“Well now, you’ve got as sensitive a nature as I know, Miss Bell, and you don’t appear to be miserable over here.”
“I!” Elfrida frowned just perceptibly. This little creature who once corrected the punctuation of her essays, and gave her bad marks for spelling, was too intolerably personal. “We won’t consider my case, if you please. Perhaps I’m not a good American.”
“Mrs. Bell seems to think she would enjoy the atmosphere of the past so much in London.”
“It’s a fatal atmosphere for asthma. Please impress that upon my people, Miss Kimpsey. There would be no justification in letting my mother believe she could be comfortable here. She must come and experience the, atmosphere of the past, as you are doing, on a visit. As soon as it can be afforded I hope they will do that.”
Since the day of her engagement with the Illustrated Age Elfrida had been writing long, affectionate, and prettily worded letters to her mother by every American mail. They were models of sweet elegance, those letters; they abounded in dainty bits of description and gay comment, and they reflected as little of the real life of the girl who wrote them as it is possible to conceive. In this way they were quite remarkable, and in their charming discrimination of topics. It was as if Elfrida dictated that a certain relation should exist between herself and her parents. It should acknowledge all the traditions, but it should not be too intimate. They had no such claim upon her, no such closeness to her, as Nadie Palicsky, for instance, had.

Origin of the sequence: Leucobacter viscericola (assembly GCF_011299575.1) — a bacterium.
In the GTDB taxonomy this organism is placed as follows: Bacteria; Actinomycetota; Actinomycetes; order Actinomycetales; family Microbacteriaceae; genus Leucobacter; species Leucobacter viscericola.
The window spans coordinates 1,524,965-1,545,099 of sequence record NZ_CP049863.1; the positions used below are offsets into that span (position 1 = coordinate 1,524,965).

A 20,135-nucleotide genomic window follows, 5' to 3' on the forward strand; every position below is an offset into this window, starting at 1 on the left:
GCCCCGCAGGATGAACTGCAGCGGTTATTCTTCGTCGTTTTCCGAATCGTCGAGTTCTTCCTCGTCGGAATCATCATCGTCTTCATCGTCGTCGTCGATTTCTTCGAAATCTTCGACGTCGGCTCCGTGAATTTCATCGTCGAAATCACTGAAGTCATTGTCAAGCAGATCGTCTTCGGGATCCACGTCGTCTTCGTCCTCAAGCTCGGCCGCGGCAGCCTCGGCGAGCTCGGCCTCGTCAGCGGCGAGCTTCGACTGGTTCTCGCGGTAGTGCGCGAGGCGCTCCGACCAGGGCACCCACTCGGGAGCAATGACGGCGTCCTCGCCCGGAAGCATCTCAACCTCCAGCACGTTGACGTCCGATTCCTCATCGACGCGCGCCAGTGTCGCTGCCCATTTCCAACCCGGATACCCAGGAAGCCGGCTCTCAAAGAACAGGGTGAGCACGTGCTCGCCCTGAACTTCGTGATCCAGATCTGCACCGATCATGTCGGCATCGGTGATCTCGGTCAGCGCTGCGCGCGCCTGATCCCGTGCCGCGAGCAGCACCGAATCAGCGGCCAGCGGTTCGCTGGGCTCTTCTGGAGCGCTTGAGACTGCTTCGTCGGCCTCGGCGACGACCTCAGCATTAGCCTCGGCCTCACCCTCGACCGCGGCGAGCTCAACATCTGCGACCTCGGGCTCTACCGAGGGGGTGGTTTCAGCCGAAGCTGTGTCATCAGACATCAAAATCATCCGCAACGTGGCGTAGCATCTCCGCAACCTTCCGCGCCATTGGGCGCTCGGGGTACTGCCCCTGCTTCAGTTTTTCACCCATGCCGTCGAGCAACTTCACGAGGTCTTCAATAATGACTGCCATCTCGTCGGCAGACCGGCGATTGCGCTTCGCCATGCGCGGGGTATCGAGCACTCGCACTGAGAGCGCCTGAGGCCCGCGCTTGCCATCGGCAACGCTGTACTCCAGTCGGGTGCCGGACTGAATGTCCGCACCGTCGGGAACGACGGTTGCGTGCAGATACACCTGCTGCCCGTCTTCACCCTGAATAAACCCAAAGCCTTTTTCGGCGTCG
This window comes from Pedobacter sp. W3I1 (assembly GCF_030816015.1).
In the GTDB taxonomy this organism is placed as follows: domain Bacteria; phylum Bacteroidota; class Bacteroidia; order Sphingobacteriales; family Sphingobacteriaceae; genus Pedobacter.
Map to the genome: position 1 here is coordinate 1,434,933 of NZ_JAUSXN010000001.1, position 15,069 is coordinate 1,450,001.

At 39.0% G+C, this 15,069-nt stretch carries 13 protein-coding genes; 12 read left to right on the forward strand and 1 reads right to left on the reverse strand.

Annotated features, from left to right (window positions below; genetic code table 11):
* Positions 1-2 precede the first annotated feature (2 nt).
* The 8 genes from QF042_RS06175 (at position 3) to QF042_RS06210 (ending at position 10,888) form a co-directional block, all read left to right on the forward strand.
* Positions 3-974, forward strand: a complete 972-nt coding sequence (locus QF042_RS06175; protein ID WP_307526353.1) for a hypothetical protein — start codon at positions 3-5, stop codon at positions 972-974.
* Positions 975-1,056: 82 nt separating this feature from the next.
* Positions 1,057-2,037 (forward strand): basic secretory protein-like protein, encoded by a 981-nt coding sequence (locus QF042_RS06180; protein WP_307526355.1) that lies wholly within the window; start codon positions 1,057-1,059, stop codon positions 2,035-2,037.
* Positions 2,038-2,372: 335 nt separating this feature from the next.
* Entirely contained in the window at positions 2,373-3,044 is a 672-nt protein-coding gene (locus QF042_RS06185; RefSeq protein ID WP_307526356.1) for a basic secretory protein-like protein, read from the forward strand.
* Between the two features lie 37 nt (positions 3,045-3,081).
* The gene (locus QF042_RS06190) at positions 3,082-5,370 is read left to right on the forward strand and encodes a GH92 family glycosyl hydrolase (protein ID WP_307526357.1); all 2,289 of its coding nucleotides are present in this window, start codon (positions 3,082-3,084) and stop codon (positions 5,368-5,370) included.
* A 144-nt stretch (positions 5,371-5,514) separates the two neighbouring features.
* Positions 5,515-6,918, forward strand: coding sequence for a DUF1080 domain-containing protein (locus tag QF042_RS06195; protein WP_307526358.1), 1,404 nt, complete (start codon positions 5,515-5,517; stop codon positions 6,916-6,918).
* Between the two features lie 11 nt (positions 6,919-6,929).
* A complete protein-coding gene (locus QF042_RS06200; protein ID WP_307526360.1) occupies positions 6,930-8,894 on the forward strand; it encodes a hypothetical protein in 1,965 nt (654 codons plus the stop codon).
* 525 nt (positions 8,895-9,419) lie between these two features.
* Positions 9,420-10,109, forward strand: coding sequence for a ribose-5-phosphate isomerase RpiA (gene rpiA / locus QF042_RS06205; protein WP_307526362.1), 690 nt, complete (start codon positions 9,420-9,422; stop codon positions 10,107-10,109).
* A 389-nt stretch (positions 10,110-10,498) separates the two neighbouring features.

When Miss Kimpsey went away that afternoon, trying to realize the intrinsic reward of virtue—she had been obliged to give up the National Gallery to make this visit—Elfrida remembered that the American mail went out next day, and spent a longer time than usual over her weekly letter. In its course she mentioned with some amusement the absurd idea Miss Kimpsey had managed to absorb of their coming to London to live, and touched in the lightest possible way upon the considerations that made such a project impossible. But the greater part of the letter was taken up with a pleased forecast of the time—could it possibly be next summer?—when Mr. and Mrs. Bell would cross the Atlantic on a holiday trip. “I will be quite an affluent person by then,” Elfrida wrote, “and I will be able to devote the whole of my magnificent leisure to entertaining you.”
She turned from the sealing of this to answer a, note from Lawrence Cardiff. He wrote to her, on odds and ends of matters, almost as often as Janet did now. He wrote as often, indeed, as he could, and always with an amused, uncertain expectancy of what the consciously directed little square envelopes which brought back the reply would contain. It was becoming obvious to him that they brought something a little different, in expression or feeling or suggestion, from the notes that came for Janet, which Janet often